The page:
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Governor Toryalai Wesa, governor of Kandahar province, drives a tractor through a poppy field in Maiwand district, Afghanistan as part of an event discussing poppy eradication in Kandahar province.

The Central Asian Counternarcotics Initiative

Taking on Trafficking

January 2012, Number 03.01

“On August 9, 2011, police in Tajikistan arrested three men and seized nearly 32 kilograms of heroin. The three men – a Tajik, a Russian and a Kyrgyz – formed a multiethnic gang representative of the regional spread of heroin trafficking. Almost daily, opium and its derivative heroin are smuggled out of Afghanistan into Central Asia en route to Russia and Western Europe, leaving a trail of crime and drug addiction. A month before that big arrest, the United States Department of State put forth a new plan to intensify the fight against drug trafficking in Central Asia. “The new Central Asian Counternarcotics Initiative (CACI) would establish counternarcotics task forces in the five Central Asian countries (Tajikistan, Uzbekistan, Turkmenistan, Kyrgyzstan and Kazakhstan) that would collaborate with similar units that already exist in Afghanistan and Russia,” according to an article in World Politics Review. The U.S. State Department would pay for training of personnel and purchase much-needed equipment. Successful implementation of CACI would create a law enforcement network that, World Politics Review noted, “would link both the main narcotics source country, Afghanistan, with key transit countries,” allowing authorities to tackle the narcotics trafficking problem from multiple angles...”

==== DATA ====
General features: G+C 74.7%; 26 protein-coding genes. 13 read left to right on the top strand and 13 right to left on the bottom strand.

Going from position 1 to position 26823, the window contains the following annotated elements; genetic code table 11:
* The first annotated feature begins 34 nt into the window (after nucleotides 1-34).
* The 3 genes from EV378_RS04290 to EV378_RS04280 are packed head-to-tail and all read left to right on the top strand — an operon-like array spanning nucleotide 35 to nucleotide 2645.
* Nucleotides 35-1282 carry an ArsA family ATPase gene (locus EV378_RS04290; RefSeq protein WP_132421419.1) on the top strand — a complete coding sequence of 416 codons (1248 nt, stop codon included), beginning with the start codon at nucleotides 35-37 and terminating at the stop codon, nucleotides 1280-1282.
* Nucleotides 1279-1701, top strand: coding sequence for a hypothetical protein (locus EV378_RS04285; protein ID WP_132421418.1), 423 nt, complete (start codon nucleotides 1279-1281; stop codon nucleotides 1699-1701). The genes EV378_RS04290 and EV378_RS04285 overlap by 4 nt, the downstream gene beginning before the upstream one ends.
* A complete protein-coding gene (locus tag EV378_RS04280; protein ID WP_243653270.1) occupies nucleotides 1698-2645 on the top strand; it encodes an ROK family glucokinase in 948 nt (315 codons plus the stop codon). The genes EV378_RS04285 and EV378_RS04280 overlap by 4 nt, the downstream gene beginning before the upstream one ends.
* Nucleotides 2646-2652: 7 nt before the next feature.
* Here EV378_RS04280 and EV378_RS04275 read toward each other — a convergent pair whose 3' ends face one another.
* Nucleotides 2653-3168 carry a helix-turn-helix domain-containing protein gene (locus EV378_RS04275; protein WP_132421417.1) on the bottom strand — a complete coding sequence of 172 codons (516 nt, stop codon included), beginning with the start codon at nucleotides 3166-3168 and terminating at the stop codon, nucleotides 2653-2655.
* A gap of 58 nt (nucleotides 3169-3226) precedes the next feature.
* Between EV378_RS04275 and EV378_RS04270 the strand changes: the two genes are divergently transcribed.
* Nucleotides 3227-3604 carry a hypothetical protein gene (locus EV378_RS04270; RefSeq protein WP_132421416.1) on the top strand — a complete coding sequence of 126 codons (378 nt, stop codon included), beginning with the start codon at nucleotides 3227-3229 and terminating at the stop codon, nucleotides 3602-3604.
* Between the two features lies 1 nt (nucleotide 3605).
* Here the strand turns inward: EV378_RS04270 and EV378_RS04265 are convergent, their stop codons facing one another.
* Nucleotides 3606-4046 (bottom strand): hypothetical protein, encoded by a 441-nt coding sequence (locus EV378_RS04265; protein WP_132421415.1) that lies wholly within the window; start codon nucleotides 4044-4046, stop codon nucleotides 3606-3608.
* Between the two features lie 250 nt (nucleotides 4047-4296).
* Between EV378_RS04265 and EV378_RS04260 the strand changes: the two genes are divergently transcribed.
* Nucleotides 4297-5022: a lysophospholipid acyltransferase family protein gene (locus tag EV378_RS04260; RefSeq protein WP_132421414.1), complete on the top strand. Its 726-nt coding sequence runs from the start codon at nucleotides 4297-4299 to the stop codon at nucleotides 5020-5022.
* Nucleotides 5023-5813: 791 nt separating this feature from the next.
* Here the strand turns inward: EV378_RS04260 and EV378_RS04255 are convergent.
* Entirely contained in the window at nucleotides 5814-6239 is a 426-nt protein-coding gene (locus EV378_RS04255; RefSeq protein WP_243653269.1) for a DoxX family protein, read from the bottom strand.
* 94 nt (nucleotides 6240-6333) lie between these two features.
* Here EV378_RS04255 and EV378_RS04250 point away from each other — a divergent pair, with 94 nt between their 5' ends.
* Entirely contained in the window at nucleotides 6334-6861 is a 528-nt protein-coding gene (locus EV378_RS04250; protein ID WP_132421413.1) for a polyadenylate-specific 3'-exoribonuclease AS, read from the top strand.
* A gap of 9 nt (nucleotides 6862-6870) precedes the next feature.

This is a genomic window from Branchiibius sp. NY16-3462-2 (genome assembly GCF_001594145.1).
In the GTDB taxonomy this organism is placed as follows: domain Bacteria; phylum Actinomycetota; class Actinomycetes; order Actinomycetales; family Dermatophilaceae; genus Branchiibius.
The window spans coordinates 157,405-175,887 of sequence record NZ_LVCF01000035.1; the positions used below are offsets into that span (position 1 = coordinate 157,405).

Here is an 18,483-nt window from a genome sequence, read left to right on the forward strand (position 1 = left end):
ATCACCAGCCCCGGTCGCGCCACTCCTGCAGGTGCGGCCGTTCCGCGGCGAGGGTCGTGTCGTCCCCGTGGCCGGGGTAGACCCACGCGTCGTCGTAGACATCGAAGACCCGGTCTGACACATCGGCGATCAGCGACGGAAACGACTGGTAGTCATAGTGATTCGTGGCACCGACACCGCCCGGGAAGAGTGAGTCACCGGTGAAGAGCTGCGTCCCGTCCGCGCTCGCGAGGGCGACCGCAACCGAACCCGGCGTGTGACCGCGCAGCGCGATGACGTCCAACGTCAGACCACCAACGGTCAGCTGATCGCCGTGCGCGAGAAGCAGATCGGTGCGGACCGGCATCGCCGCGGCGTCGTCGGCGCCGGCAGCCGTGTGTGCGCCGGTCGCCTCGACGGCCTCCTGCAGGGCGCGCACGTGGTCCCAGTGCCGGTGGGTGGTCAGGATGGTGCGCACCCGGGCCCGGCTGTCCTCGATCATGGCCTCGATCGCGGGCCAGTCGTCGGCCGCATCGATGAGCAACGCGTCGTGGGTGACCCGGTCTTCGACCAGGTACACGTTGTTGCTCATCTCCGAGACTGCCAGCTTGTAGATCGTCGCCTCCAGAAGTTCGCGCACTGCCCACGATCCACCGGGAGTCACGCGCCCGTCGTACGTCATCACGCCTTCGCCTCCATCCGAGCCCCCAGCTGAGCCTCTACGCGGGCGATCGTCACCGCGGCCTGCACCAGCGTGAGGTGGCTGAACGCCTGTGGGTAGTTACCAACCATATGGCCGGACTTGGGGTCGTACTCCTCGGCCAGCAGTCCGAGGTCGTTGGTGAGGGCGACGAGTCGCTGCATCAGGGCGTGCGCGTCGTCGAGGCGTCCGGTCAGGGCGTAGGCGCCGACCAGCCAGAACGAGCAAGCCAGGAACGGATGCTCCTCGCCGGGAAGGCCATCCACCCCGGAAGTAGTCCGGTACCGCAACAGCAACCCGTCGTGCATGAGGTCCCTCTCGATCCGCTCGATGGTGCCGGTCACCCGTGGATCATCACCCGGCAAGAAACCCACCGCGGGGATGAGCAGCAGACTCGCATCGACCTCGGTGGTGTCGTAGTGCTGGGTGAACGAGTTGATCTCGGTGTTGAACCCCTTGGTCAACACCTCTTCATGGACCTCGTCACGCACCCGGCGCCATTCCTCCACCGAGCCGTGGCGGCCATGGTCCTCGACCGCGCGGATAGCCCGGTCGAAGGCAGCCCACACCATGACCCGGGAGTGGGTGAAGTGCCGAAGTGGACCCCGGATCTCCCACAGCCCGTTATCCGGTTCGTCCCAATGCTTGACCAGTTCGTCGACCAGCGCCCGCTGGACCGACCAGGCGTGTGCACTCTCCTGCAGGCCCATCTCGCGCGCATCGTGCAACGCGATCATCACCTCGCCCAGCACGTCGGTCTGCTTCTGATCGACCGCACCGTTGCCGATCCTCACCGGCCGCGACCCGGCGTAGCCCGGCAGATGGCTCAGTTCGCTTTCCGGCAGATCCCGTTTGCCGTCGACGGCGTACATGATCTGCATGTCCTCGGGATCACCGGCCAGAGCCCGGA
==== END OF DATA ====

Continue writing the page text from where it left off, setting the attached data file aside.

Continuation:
Excerpt from per Concordiam Staff, “Taking on Trafficking,” per Concordiam: Journal of European Security Defense Issues 3, No. 1, 2012: 40-43.

This article reflects the views of the author and are not necessarily the official policy of the United States, Germany, or any other governments.